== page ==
Take too much Coumadin and you will bleed to death.

              I have taken 10cc's of calcium disodium EDTA in shot form in an artery once a week for 7 weeks and didn't even get a headache!! BTW, it also got the LEAD out!!
              Last edited by 6 Shooter; 14 Aug 2008, 11:15 AM.

              Comment


                #8
                Originally posted by SCI-Nurse
                developing chronic phlebotic syndrome (chronic swelling due to poor venous and lymphatic drainage). We always continue for 12 months of Coumadin, even if a filter is in place, if someone has a DVT, esp. if they had embolisation as you describe.


                (KLD)
                i had to go off of cumadin so i could have my neck surgery......after surgery they did not put me back on cumadin. Do i still need to be concered about CBS as mentioned above?? I wear a ted hose on that leg about everyday to keep swelling down and it looks pretty good. If u look hard u can see my lf leg is slightly bigger than my rt.

                Evonne
                I have a spinal cord injury...a spinal cord injury DOES NOT have me!

                walking quad-Central Cord Syndrome

                Comment


                  #9
                  Yes, Coumadin is rat poison, but that does not make it a bad drug. Be careful with herbal remedies. They can be just as likely to cause serious bleeding.

                  Neurontin was originally an insecticide. Digitalis (used extensively in heart disease) and belladona (used in everything from eye surgery and treatment of glacoma to management of various cardiac conditions) were both popular poisons in the Middle Ages and Renaissance. That does not make their APPROPRIATE medical use wrong. Lots of drugs can be used wrong, and can be dangerous in the wrong conditions, combined with other drugs or herbs, or used in too high of a dose.

                  While Coumadin must be taken properly, and with some precautions, it is an important and useful drug. While bleeding from over-dosage or trauma while on it is a concern, prior to the extensive us of both LMWH (such as Levonox) and Coumadin, I had a number of young, otherwise healthy SCI patients who dropped dead from pulmonary emboli, often right during their rehab or shortly thereafter. I don't want to have to see that again either. There are clinical practice guidelines on the prevention and management of DVT in people with SCI (you can get a copy from the "sticky topics" at the top of this forum) and these should be universally used by physicians and othr clinicians who care for those with SCI. Malpractice cases have been based on these, and won.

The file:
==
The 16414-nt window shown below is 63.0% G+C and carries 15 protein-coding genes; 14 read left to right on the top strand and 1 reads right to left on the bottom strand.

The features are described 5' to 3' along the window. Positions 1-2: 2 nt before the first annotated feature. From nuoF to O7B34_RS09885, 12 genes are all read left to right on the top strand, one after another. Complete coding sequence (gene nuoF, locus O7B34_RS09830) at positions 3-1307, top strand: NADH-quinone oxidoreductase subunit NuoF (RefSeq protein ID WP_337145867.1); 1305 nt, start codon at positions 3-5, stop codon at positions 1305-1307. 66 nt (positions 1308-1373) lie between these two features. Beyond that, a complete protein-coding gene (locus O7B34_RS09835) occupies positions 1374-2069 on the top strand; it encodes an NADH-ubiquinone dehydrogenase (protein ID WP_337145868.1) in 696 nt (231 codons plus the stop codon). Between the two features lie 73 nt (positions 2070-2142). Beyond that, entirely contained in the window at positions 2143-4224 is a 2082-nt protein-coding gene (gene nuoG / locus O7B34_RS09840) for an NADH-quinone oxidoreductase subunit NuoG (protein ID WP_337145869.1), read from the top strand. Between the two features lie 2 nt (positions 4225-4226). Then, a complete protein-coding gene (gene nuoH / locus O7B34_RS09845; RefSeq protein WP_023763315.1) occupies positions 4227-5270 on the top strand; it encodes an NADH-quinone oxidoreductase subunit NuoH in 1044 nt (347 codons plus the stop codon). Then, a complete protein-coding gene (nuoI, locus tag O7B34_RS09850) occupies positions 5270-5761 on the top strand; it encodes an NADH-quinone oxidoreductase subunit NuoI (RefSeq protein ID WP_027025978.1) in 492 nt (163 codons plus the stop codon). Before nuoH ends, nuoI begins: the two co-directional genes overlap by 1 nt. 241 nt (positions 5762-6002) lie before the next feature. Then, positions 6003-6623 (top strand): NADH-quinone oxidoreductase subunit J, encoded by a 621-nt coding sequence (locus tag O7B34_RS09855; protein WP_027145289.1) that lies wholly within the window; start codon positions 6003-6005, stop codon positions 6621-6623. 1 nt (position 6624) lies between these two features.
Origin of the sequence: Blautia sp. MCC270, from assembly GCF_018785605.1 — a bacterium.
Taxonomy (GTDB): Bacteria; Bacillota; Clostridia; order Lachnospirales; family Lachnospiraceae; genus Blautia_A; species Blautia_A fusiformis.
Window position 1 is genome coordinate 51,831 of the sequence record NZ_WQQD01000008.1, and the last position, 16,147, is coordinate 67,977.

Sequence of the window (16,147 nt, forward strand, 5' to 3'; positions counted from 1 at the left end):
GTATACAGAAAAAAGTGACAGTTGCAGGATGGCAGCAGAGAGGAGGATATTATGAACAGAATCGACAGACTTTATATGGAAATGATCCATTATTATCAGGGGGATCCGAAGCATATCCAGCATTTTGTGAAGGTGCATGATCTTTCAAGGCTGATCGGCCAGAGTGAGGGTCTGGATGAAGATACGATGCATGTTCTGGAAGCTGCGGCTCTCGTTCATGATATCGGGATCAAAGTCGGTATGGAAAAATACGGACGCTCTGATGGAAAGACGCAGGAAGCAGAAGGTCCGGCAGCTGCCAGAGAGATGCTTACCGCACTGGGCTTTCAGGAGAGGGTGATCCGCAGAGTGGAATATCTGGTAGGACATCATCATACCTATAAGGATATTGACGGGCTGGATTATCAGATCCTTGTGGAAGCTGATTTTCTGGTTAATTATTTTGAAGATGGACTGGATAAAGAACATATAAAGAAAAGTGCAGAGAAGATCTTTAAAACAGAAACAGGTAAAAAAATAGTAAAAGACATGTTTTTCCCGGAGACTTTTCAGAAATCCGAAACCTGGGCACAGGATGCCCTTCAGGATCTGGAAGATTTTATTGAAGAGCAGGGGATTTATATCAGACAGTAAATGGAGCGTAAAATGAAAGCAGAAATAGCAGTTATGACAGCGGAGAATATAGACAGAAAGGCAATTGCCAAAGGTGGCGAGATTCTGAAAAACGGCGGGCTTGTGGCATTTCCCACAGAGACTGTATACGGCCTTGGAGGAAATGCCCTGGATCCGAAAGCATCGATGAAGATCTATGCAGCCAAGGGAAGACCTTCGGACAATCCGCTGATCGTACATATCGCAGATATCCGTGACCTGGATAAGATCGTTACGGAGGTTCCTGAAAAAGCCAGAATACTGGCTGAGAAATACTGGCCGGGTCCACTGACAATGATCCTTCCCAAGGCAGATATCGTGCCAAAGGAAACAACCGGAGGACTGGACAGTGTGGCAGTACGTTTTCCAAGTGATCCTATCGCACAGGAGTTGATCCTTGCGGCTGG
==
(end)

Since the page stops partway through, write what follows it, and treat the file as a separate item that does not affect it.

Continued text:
As I said above, I would see a good vascular surgeon and ask for their recommendations for your current late management of your DVT.

                  (KLD)
                  The SCI-Nurses are advanced practice nurses specializing in SCI/D care. They are available to answer questions, provide education, and make suggestions which you should always discuss with your physician/primary health care provider before implementing. Medical diagnosis is not provided, nor do the SCI-Nurses provide nursing or medical care through their responses on the CareCure forums.

                  Comment


                    #10
                    My last, and hopefully final fight with DVT I went to a Vascular surgeon, and he gave me coumadin, and also Perscription stockings, being that I already had the filter from the accident, during the 8 week coma. The stockings I still use for the water problems I have in the feet.
                    Coumadin and other types of blood thinners must be monitered carefully. Mine were and it it still went astray.

                    Comment


                      #11
                      Originally posted by SCI-Nurse
                      Yes, Coumadin is rat poison, but that does not make it a bad drug.

                      Be careful with herbal remedies. They can be just as likely to cause serious bleeding.

                      While Coumadin must be taken properly, and with some precautions, it is an important and useful drug. While bleeding from over-dosage or trauma while on it is a concern, prior to the extensive us of both LMWH (such as Levonox) and Coumadin, I had a number of young, otherwise healthy SCI patients who dropped dead from pulmonary emboli, often right during their rehab or shortly thereafter. (KLD)
                      Hmmm, herbal remedies have not killed anyone, but "extensive us of both LMWH (such as Levonox) and Coumadin" has. The choice seems clear.

                      Comment


                        #12
                        Actually, herbal remedies can also be fatal it not used correctly. You need to be careful with them as well.

                        Just saying.
                        T7-8 since Feb 2005

                        Comment


                          #13
                          Originally posted by 6 Shooter
                          Hmmm, herbal remedies have not killed anyone, but "extensive us of both LMWH (such as Levonox) and Coumadin" has. The choice seems clear.
                          Your encyclopedic knowledge of herbal remedies really is impressive, but you actually weaken your case for them with statements like this. Are you absolutely certain not a single person in recorded history has died from an herbal overdose? Are you positive nobody has ever refused a pharmaceutical for a serious illness, tried an herbal remedy instead, then died when the pharmaceutical would almost certainly have saved them [statistically speaking]?

                          Seems to me the best approach to drugs vs. herbs is a balanced one, with plenty of research and healthy skepticism either way.

                          Comment


                            #14
                            Originally posted by Zero
                            Seems to me the best approach to drugs vs. herbs is a balanced one, with plenty of research and healthy skepticism either way.
                            I couldn't agree more. Although would like to comment that vitamins are not "herbs" and neither are trace minerals.

                            Would also like to point out that the toxic dosages for supplements is something amounting huge numbers of pills where someone is trying to kill oneself with handfuls. You cannot say that for any prescription medication.

                            Comment